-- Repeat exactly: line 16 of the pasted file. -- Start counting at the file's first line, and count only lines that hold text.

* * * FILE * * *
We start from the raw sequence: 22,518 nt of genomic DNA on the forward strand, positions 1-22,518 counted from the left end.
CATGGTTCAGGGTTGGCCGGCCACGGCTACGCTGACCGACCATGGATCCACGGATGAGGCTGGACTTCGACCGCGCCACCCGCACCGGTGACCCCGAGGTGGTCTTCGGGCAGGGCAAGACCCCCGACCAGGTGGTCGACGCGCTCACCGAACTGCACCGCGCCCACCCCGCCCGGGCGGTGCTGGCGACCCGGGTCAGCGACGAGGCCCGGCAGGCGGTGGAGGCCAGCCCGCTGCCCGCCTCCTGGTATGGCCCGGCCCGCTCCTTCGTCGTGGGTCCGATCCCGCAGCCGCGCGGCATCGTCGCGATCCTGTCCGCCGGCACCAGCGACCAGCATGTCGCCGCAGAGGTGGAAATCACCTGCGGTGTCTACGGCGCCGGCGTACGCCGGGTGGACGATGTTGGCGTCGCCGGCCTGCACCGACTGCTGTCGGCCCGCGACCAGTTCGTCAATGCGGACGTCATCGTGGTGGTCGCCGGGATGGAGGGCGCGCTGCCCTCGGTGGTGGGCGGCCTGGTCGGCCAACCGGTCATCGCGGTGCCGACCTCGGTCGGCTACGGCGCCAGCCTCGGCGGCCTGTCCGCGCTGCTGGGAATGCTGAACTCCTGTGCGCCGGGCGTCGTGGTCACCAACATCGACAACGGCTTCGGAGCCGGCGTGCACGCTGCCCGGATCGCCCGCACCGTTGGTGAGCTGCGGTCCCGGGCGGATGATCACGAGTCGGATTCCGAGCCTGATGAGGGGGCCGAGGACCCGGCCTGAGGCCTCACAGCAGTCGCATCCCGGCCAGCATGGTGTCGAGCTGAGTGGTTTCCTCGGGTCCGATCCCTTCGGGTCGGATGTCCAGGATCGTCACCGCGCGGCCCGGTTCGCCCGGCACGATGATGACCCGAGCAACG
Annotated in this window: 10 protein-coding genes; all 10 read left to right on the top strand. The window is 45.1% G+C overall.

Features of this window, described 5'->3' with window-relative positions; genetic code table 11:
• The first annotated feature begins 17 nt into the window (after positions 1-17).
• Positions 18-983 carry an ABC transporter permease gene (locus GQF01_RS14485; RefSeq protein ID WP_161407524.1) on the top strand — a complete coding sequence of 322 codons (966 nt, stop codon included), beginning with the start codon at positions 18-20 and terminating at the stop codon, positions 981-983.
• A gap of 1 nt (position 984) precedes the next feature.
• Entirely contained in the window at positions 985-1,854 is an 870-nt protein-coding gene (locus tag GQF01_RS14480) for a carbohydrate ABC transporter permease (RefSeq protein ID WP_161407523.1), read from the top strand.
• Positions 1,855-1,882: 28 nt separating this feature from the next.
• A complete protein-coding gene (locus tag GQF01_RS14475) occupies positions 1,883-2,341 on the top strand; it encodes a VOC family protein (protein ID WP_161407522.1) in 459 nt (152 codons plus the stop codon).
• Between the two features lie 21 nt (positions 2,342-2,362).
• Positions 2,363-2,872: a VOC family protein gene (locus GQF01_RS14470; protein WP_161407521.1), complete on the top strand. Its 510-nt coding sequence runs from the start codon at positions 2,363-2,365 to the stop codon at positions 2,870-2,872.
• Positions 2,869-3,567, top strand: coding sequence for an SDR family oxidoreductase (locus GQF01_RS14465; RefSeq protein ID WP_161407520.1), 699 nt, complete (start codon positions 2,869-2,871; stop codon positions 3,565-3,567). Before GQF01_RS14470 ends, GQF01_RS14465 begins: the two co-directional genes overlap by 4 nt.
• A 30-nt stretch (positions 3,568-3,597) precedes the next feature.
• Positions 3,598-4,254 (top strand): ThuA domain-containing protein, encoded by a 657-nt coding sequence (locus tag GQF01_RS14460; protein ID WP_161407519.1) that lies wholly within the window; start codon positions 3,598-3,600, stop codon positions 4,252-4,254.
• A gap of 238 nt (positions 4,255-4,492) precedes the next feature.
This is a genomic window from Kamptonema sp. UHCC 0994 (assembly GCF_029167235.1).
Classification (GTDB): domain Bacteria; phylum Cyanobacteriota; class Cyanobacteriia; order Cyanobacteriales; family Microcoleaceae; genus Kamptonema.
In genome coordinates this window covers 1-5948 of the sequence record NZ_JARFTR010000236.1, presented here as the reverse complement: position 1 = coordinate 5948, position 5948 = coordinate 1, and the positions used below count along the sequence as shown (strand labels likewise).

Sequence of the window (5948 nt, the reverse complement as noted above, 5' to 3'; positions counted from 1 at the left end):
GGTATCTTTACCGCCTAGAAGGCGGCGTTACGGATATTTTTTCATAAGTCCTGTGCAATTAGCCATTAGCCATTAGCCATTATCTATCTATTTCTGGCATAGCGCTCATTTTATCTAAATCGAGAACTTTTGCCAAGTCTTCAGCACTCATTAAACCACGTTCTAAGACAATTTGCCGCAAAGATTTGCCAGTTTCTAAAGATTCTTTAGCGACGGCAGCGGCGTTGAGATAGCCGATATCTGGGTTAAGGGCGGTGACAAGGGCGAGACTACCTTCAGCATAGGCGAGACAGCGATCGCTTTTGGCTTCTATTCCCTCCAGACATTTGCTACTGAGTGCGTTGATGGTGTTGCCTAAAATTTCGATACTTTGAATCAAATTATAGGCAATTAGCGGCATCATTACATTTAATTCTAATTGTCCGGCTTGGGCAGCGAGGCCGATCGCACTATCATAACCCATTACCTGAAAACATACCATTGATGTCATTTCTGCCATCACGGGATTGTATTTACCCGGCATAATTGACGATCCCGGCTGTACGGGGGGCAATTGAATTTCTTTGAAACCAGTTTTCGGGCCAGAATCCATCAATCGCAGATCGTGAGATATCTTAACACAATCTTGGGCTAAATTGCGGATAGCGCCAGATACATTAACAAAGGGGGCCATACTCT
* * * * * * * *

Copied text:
• A gap of 238 nt (positions 4,255-4,492) precedes the next feature.